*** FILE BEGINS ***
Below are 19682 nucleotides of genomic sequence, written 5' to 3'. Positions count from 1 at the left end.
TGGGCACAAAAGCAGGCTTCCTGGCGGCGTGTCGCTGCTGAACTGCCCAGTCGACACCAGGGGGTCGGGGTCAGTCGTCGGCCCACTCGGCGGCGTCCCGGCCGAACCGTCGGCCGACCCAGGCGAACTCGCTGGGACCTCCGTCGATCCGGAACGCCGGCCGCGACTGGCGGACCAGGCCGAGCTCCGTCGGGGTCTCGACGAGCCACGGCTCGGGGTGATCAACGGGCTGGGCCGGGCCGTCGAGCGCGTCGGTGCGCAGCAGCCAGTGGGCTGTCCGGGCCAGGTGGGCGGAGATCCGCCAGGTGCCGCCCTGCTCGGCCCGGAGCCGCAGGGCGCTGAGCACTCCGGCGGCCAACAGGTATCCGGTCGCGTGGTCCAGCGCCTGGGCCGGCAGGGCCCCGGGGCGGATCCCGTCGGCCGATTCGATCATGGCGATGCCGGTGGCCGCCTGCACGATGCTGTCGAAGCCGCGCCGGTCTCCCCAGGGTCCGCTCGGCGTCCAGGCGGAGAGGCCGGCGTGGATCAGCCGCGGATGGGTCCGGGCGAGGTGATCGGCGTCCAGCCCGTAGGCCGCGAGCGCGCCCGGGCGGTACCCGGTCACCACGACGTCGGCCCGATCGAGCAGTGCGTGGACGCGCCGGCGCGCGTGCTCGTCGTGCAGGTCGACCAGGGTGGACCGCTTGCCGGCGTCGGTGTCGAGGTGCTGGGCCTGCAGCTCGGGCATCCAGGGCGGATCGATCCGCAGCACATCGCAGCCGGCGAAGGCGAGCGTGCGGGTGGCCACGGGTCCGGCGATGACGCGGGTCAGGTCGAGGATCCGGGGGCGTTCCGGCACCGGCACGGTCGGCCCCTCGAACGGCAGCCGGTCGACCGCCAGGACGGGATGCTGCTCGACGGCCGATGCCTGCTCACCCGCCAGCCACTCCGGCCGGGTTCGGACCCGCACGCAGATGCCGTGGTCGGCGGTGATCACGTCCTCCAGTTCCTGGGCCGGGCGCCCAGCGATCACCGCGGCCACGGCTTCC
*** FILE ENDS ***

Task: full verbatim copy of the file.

Below are 19682 nucleotides of genomic sequence, written 5' to 3'. Positions count from 1 at the left end.
TGGGCACAAAAGCAGGCTTCCTGGCGGCGTGTCGCTGCTGAACTGCCCAGTCGACACCAGGGGGTCGGGGTCAGTCGTCGGCCCACTCGGCGGCGTCCCGGCCGAACCGTCGGCCGACCCAGGCGAACTCGCTGGGACCTCCGTCGATCCGGAACGCCGGCCGCGACTGGCGGACCAGGCCGAGCTCCGTCGGGGTCTCGACGAGCCACGGCTCGGGGTGATCAACGGGCTGGGCCGGGCCGTCGAGCGCGTCGGTGCGCAGCAGCCAGTGGGCTGTCCGGGCCAGGTGGGCGGAGATCCGCCAGGTGCCGCCCTGCTCGGCCCGGAGCCGCAGGGCGCTGAGCACTCCGGCGGCCAACAGGTATCCGGTCGCGTGGTCCAGCGCCTGGGCCGGCAGGGCCCCGGGGCGGATCCCGTCGGCCGATTCGATCATGGCGATGCCGGTGGCCGCCTGCACGATGCTGTCGAAGCCGCGCCGGTCTCCCCAGGGTCCGCTCGGCGTCCAGGCGGAGAGGCCGGCGTGGATCAGCCGCGGATGGGTCCGGGCGAGGTGATCGGCGTCCAGCCCGTAGGCCGCGAGCGCGCCCGGGCGGTACCCGGTCACCACGACGTCGGCCCGATCGAGCAGTGCGTGGACGCGCCGGCGCGCGTGCTCGTCGTGCAGGTCGACCAGGGTGGACCGCTTGCCGGCGTCGGTGTCGAGGTGCTGGGCCTGCAGCTCGGGCATCCAGGGCGGATCGATCCGCAGCACATCGCAGCCGGCGAAGGCGAGCGTGCGGGTGGCCACGGGTCCGGCGATGACGCGGGTCAGGTCGAGGATCCGGGGGCGTTCCGGCACCGGCACGGTCGGCCCCTCGAACGGCAGCCGGTCGACCGCCAGGACGGGATGCTGCTCGACGGCCGATGCCTGCTCACCCGCCAGCCACTCCGGCCGGGTTCGGACCCGCACGCAGATGCCGTGGTCGGCGGTGATCACGTCCTCCAGTTCCTGGGCCGGGCGCCCAGCGATCACCGCGGCCACGGCTTCC